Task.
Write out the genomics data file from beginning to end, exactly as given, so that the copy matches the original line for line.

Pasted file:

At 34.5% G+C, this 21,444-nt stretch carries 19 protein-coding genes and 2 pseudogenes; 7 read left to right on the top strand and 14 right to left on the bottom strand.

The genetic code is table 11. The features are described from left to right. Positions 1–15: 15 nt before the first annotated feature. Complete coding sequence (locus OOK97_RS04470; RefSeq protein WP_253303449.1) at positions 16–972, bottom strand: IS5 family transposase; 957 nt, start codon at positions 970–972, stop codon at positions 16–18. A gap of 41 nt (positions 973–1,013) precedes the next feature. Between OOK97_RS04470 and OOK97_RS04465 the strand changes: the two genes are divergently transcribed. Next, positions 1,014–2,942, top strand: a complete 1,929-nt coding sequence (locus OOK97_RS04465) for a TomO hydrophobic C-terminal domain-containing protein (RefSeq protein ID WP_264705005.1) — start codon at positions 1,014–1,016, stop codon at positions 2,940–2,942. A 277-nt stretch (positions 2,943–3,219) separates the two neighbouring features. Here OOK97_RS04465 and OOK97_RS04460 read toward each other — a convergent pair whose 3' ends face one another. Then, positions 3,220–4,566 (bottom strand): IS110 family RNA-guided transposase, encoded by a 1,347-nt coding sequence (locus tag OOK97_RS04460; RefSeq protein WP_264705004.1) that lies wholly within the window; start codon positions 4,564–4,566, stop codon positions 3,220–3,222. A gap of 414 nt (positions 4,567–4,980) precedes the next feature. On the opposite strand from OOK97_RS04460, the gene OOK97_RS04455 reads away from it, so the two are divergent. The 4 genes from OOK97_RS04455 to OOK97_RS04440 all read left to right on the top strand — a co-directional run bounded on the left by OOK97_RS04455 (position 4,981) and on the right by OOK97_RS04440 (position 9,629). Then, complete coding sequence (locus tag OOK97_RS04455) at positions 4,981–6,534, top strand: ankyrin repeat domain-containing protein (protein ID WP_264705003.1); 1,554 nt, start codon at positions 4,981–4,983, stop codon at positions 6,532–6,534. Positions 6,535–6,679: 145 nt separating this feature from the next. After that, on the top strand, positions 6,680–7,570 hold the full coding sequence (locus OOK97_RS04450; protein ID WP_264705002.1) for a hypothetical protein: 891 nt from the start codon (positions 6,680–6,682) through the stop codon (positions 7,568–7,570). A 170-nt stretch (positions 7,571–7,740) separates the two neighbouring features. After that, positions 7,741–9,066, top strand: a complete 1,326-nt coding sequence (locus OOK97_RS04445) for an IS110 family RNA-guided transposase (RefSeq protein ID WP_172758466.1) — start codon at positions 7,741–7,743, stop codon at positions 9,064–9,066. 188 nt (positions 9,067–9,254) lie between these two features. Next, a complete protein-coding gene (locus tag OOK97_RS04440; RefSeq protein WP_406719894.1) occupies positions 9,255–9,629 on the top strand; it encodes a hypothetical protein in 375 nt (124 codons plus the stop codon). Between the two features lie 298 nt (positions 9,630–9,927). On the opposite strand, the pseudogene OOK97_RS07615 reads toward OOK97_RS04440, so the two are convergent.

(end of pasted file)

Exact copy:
At 34.5% G+C, this 21,444-nt stretch carries 19 protein-coding genes and 2 pseudogenes; 7 read left to right on the top strand and 14 right to left on the bottom strand.

The genetic code is table 11. The features are described from left to right. Positions 1–15: 15 nt before the first annotated feature. Complete coding sequence (locus OOK97_RS04470; RefSeq protein WP_253303449.1) at positions 16–972, bottom strand: IS5 family transposase; 957 nt, start codon at positions 970–972, stop codon at positions 16–18. A gap of 41 nt (positions 973–1,013) precedes the next feature. Between OOK97_RS04470 and OOK97_RS04465 the strand changes: the two genes are divergently transcribed. Next, positions 1,014–2,942, top strand: a complete 1,929-nt coding sequence (locus OOK97_RS04465) for a TomO hydrophobic C-terminal domain-containing protein (RefSeq protein ID WP_264705005.1) — start codon at positions 1,014–1,016, stop codon at positions 2,940–2,942. A 277-nt stretch (positions 2,943–3,219) separates the two neighbouring features. Here OOK97_RS04465 and OOK97_RS04460 read toward each other — a convergent pair whose 3' ends face one another. Then, positions 3,220–4,566 (bottom strand): IS110 family RNA-guided transposase, encoded by a 1,347-nt coding sequence (locus tag OOK97_RS04460; RefSeq protein WP_264705004.1) that lies wholly within the window; start codon positions 4,564–4,566, stop codon positions 3,220–3,222. A gap of 414 nt (positions 4,567–4,980) precedes the next feature. On the opposite strand from OOK97_RS04460, the gene OOK97_RS04455 reads away from it, so the two are divergent. The 4 genes from OOK97_RS04455 to OOK97_RS04440 all read left to right on the top strand — a co-directional run bounded on the left by OOK97_RS04455 (position 4,981) and on the right by OOK97_RS04440 (position 9,629). Then, complete coding sequence (locus tag OOK97_RS04455) at positions 4,981–6,534, top strand: ankyrin repeat domain-containing protein (protein ID WP_264705003.1); 1,554 nt, start codon at positions 4,981–4,983, stop codon at positions 6,532–6,534. Positions 6,535–6,679: 145 nt separating this feature from the next. After that, on the top strand, positions 6,680–7,570 hold the full coding sequence (locus OOK97_RS04450; protein ID WP_264705002.1) for a hypothetical protein: 891 nt from the start codon (positions 6,680–6,682) through the stop codon (positions 7,568–7,570). A 170-nt stretch (positions 7,571–7,740) separates the two neighbouring features. After that, positions 7,741–9,066, top strand: a complete 1,326-nt coding sequence (locus OOK97_RS04445) for an IS110 family RNA-guided transposase (RefSeq protein ID WP_172758466.1) — start codon at positions 7,741–7,743, stop codon at positions 9,064–9,066. 188 nt (positions 9,067–9,254) lie between these two features. Next, a complete protein-coding gene (locus tag OOK97_RS04440; RefSeq protein WP_406719894.1) occupies positions 9,255–9,629 on the top strand; it encodes a hypothetical protein in 375 nt (124 codons plus the stop codon). Between the two features lie 298 nt (positions 9,630–9,927). On the opposite strand, the pseudogene OOK97_RS07615 reads toward OOK97_RS04440, so the two are convergent.